The Situation in the Middle East – Security Council, 9207th Meeting
Syria continues to avoid full cooperation with the Organisation for the Prohibition of Chemical Weapons (OPCW) to urgently address information missing from its submitted declarations, including providing details on the unauthorized movement of two cylinders related to the 2018 chemical weapon incident in Douma, the top United Nations official for disarmament told the Security Council today.
Izumi Nakamitsu, High Representative for Disarmament Affairs, briefing the Council on the implementation of resolution 2118 (2013), said efforts by the OPCW Declaration Assessment Team to clarify all outstanding issues on initial and subsequent declarations by Syria have made no progress since the Council last met on the issue. Full cooperation by Syria with the Secretariat is essential to closing all outstanding issues, but due to the identified gaps, inconsistencies and discrepancies, its submitted declaration cannot be considered accurate and complete in accordance with the Convention on the Prohibition of the Development, Production, Stockpiling and Use of Chemical Weapons and of Their Destruction (Chemical Weapons Convention), she said.
Inspections of the Barzah and Jamrayah facilities of the Scientific Studies and Research Centre, scheduled for December, were postponed due to operational reasons, she noted. Further, the Technical Secretariat has not received requested information about the unauthorized movement of two cylinders related to the chemical weapon incident in Douma on 7 April 2018 which were destroyed in an attack on a chemical weapons production facility. She called upon Syria to respond with urgency to all Technical Secretariat requests.
She noted that OPCW, United Nations Office for Project Services (UNOPS) and the Government of Syria have all agreed to a six-month extension of their Tripartite Agreement. Meanwhile, the OPCW Fact-Finding Mission is studying all available information related to allegations of the use of chemical weapons in Syria, having deployed inside the country from 6 to 12 November to interview witnesses. Unfortunately, Syria has not yet completed any of the measures stipulated in paragraph 5 of OPCW Executive Council decision EC-94/DEC.2, she said, adding that the use of chemical weapons anywhere, by anyone, under any circumstances, is intolerable and a serious violation of international law.
In the ensuing debate, delegates sparred over whether to continue regular monthly meetings on the Syria file, with some calling them a waste of Council time and resources. Similarly, while some representatives praised the High Representative’s report, others pushed back against its value, further citing the politicization of the OPCW and the entire Syria file.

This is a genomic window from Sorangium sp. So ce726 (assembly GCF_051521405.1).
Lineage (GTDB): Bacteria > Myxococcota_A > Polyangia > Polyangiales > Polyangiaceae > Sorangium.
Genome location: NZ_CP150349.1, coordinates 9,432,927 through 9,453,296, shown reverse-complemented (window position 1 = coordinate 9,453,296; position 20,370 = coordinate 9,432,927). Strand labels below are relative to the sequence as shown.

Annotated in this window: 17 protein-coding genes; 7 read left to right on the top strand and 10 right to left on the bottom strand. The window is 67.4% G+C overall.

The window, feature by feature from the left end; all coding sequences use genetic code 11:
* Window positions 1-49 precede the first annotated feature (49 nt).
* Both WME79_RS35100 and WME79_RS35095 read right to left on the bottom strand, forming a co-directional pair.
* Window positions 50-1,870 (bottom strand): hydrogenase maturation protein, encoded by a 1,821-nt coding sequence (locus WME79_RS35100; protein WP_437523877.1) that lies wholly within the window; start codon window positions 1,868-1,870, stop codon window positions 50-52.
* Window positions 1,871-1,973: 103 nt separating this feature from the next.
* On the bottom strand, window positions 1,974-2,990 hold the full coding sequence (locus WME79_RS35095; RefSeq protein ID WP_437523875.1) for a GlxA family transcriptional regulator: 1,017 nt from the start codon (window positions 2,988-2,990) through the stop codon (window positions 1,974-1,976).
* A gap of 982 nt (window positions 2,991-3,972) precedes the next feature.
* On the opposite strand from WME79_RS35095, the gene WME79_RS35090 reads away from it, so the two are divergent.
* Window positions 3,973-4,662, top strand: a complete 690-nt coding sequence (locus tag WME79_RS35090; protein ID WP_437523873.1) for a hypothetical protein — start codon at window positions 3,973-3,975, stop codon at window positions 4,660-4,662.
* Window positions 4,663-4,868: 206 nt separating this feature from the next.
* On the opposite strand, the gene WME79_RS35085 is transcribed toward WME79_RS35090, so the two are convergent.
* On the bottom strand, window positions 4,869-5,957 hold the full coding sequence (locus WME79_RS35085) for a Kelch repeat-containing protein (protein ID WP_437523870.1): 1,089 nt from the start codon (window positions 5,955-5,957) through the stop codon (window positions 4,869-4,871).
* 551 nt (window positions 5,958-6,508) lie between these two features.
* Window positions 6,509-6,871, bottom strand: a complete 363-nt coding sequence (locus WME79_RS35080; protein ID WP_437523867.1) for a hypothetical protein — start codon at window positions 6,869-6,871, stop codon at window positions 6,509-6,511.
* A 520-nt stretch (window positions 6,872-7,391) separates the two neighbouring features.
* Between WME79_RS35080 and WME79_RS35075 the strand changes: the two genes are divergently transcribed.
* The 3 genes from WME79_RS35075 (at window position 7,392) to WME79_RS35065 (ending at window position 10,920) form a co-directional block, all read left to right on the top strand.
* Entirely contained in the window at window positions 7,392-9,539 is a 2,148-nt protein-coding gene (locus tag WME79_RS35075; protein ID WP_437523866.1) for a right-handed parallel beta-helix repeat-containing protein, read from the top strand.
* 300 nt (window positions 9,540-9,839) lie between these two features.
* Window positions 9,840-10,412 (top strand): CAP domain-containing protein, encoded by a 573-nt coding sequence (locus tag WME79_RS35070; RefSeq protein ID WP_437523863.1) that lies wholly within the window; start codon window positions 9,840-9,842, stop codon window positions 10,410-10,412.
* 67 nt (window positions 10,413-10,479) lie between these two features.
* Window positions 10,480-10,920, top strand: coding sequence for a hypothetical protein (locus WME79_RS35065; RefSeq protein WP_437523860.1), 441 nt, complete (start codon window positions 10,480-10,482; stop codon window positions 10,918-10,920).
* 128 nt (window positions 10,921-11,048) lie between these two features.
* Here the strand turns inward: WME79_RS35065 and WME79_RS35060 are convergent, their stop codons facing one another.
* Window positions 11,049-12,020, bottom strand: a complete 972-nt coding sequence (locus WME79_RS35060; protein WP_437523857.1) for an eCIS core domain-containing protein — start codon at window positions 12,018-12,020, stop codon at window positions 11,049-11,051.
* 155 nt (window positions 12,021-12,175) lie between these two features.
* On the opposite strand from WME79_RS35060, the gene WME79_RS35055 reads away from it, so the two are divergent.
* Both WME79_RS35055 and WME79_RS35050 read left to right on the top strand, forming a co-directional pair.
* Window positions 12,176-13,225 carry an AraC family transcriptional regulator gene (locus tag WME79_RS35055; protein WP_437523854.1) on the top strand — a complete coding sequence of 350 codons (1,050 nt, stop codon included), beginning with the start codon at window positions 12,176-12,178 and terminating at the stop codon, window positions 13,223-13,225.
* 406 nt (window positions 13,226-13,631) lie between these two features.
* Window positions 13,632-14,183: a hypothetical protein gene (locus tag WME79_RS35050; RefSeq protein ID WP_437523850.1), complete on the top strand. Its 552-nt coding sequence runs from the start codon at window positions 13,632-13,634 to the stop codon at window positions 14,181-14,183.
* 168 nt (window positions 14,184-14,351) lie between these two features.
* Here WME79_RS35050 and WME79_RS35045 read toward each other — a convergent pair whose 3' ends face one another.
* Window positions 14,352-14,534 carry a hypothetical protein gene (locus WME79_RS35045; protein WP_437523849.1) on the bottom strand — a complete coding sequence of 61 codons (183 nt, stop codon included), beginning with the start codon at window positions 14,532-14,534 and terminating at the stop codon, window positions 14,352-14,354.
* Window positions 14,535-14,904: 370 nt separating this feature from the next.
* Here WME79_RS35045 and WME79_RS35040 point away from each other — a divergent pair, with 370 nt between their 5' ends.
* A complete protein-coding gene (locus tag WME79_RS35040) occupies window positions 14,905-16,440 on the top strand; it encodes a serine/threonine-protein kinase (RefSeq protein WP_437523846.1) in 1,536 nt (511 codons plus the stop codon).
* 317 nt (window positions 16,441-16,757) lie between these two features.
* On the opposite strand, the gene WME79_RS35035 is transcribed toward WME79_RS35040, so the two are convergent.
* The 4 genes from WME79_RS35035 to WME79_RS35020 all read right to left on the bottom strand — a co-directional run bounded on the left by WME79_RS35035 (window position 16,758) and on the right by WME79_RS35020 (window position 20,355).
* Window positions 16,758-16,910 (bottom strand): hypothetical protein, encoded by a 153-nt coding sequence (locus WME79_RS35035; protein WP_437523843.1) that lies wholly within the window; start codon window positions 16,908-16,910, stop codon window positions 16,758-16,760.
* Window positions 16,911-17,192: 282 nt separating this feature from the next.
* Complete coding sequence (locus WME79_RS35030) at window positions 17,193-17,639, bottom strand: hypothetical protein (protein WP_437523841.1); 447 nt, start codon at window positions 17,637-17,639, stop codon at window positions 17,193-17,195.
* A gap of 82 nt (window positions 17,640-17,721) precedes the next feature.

The United States’ representative said that obfuscation and delay are still the only words that can describe the way that President Bashar al-Assad and his Government are dealing with the issue. He stressed that OPCW will need to corroborate any further Syrian declarations with on-the-ground follow-up to resume its verification of the destruction of the chemical weapons programme. The Syrian regime continues to enjoy the full support of the Russian Federation as it openly flouts its international obligations, he added.
France’s delegate also cited the frustrating lack of progress, with the Syrian regime stubbornly refusing to cooperate. Independent investigations by the United Nations and the OPCW have revealed eight instances of Syria using weapons of mass destruction against its own population, he said. Recalling that resolution 2118 (2013) was adopted unanimously, and that the reality of the heinous attack on Ghouta in 2013 was never contested, he urged Syria to respond in writing to the questions sent in by the Technical Secretariat.
The Russian Federation’s representative said that the High Representative’s report offers no added value and reflected “a stubborn unwillingness of the OPCW Technical Secretariat to rectify its partisan anti-Syrian line”. Its only purpose is to reflect the political order of the United States and its allies, he said, adding that the Council’s discussions on resolution 2118 (2013) are arguably its least productive meetings, with two hours being spent every month repeating the same points verbatim.
Syria’s representative said that, once again, no developments warranted today’s Council meeting, as certain Western countries insist on flouting its resources and time instead of discussing pressing issues. Calling on OPCW to stop politicizing its technical role, he said that Syria has voluntarily acceded to the Chemical Weapons Convention, destroyed all stockpiles of chemical weapons and their production facilities in record time and agreed to extend the Tripartite Agreement for six months. Describing the Investigation and Identification Team as illegitimate, he said that its mandate was the result of certain States’ flagrant attempts to pursue ulterior motives in Syria.
The representatives of Ghana (also on behalf of Ghana and Kenya), Albania, Brazil, China, United Kingdom, Ireland, United Arab Emirates, Mexico, Norway, India, Türkiye and Iran also spoke.
The meeting began at 3:01 p.m. and ended at 4:18 p.m.
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